Under the headline "Obama's America: where artists are terrorists," Marisa Martin rants in a Nov. 22 WorldNetDaily column about how artist Geoffrey McGann was "interrogated and publicly humiliated" for wearing a "strange watch" while attempting to board a plane at an airport.
Martin rather innocuously describes McGann's watch as merely having "extra springs, fuses and mechanical pieces, none of them workable or connected, as I understand." Here's a picture of said watch:
Yeah, that shouldn't freak out any TSA person at all.
Martin then launches into you standard right-wing anti-TSA rant:
The National Security Agency seems obsessed with fabricating an enemy that in no way resembles any terrorist, living or dead. They consistently deny that Islamic terrorists are Islamic, which requires some mental dexterity, a lot of paperwork and a contingent of advisers from the Muslim Brotherhood.
Of course, if Islamic terrorists know they're being profiled at airports, they would certainly do their best to not look like an Islamic terrorist, would they not? Martin seems to not have considered that. And she most certainly will do no such thing, because she's moving on to blaming Obama for repressing artists:
This may be a comical fluke by an overly zealous baggage handler and cop, but considering the plight of the pathetic little Egyptian “filmmaker” Mark Basseley Youssef, it is beginning to look like a new day for the rights of expression in America.
Youssef, the state sanctioned scapegoat tossed to our enemies, is living in a U.S.-sponsored hell. An obscure immigrant with an amateurish YouTube promo that was also unknown before the White House targeted him for attack, he was arrested in the middle of night accompanied by with hoards of reporters for … parole violations? We are to led believe that concurrent with the Benghazi mess, this man’s suddenly discovered parole violations are pressing, national news. Local prosecutors were sent to his home and federal brass brought in to deal with the grave dangers of insulting the Prophet.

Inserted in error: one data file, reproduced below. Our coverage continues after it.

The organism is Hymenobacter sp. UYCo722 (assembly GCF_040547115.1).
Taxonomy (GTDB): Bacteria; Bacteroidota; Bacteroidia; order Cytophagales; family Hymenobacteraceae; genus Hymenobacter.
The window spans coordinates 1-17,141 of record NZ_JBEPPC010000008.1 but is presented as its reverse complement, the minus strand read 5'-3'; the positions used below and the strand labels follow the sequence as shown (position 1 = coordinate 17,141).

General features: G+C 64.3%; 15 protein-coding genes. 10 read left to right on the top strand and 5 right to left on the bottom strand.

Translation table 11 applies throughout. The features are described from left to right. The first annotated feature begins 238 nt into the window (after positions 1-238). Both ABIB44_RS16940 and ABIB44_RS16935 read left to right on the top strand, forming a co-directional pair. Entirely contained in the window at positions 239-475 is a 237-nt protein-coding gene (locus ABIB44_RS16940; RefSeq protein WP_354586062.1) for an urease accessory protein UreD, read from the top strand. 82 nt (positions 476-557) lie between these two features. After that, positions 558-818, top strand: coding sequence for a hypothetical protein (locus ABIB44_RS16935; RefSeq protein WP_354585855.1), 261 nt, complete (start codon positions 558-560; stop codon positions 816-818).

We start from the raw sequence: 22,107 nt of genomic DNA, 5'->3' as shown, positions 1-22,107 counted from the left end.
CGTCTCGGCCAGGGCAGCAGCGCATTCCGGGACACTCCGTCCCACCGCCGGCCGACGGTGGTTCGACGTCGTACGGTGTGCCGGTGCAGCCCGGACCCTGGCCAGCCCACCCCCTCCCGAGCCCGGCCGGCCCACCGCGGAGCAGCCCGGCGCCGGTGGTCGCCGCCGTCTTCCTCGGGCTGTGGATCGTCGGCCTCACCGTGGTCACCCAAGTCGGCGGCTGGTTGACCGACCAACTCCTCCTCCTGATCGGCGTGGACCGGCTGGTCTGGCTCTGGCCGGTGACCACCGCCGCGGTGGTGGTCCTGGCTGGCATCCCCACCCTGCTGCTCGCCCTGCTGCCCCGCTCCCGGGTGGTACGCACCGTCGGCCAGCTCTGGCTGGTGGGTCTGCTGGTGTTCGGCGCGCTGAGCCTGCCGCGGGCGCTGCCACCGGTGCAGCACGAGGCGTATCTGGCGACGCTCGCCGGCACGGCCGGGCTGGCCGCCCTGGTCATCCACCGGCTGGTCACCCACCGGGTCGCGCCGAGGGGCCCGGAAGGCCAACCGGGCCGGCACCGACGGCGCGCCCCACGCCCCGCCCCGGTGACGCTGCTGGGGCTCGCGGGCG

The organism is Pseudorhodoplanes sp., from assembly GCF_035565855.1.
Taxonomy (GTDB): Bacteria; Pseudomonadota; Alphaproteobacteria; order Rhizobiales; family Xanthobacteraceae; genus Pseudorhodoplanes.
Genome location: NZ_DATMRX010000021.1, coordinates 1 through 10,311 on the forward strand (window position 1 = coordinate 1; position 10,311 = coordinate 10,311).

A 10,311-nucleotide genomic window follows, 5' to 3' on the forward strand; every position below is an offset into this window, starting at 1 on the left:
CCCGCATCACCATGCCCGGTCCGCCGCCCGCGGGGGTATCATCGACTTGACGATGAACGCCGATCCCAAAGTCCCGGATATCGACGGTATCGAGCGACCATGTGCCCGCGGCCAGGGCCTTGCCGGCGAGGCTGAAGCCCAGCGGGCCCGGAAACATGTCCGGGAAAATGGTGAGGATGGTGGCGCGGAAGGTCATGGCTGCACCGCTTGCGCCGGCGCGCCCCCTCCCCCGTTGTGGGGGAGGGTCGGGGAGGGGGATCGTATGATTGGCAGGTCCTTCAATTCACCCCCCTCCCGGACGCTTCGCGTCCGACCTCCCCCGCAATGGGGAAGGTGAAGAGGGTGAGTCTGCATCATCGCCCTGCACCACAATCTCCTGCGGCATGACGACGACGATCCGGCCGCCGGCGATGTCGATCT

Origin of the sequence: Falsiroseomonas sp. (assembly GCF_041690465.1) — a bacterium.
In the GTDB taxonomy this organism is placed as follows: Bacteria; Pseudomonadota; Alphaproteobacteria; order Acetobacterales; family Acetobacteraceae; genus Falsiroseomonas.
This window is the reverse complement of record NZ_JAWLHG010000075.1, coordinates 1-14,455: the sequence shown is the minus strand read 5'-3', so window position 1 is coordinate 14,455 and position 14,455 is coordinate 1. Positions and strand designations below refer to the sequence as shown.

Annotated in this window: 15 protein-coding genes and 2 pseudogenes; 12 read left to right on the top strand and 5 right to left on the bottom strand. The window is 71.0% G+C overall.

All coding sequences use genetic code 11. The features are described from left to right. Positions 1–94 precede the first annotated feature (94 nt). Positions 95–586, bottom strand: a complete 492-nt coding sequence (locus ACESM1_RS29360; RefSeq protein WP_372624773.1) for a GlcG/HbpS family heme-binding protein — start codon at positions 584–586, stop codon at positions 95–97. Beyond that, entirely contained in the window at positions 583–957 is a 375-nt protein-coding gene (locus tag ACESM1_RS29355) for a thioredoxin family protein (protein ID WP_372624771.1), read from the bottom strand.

Is Youssef our poster child, a reverse Red Scare campaign for artists and writers who dare to step out of line?
Obama had just delivered his menacing declaration to the U.N. that “the future must not belong to those who slander the prophet of Islam.” Certainly the White House, the State Department and the U.N. offices of Susan Rice have slapped a zero tolerance sign in the face of anyone who would “offend” Muslims. They have by no means, however, made the same effort to protect the sensibilities or even the lives of Christians and Jews across the globe.
Since when does the White House denounce and micromanage artistic expression in the U.S.?
The answer is easy: Since about 2008.
Martin can't seem to decide whether Youssef, aka Nakoula Basseley Nakoula, the maker of the anti-Muslim film that provoked deadly demonstrations in the Middle East, is an artist or just "pathetic." But then, she goes on to excuse his long criminal history to defend his "artistic expression":
The excuse for the abysmal treatment of Youssef was that he was a “criminal,” a fact loudly trumpeted by the castrated press who has helped with his digital lynching. True enough, he was a small time crook with a string of forgeries, false identities and drugs usage – not unlike some who have served this administration. Eight purported violations were suddenly discovered in September, just after Youssef was accused of being involved in making the “film.”
Among many who questioned this circus was Los Angeles defense attorney Mark Werksman and law professors Lawrence Rosenthal and Jonathan Turley. Former federal prosecutor Bill Otis noted that probation violators routinely “get a pass on violations far more serious,” while Youssef had every right to make a “perfectly legal video.” Will we keep those rights?
Martin also overlooks the fact that Youssef/Nakoula was never charged with anything relating to his film --he violated his probation on a felony bank fraud case by using using several aliases. Martin offers no evidence that Youssef was treated any differently than anyone else found to have violated probation on a felony. (We also thought that conservatives believed in law and order.)
Youssef drew attention to himself, and his criminal history, by making a deliberately inflammatory film. There's no evidence Youssef was engaging in anything but anti-Muslim propaganda by making this film. Nevertheless, Martin portrayed him as a martyr:
Youssef is imprisoned for a year (high YouTube crimes), still alive but not for lack of fatwas. Western artists must man up and support each other soon before this is commonplace. Artists and writers are especially good at this, exposing ludicrous rules and rash authorities. Who is the Goya or Beckmann for America, or have they all become subordinates and servants for the system?
So which system is Martin a servant to?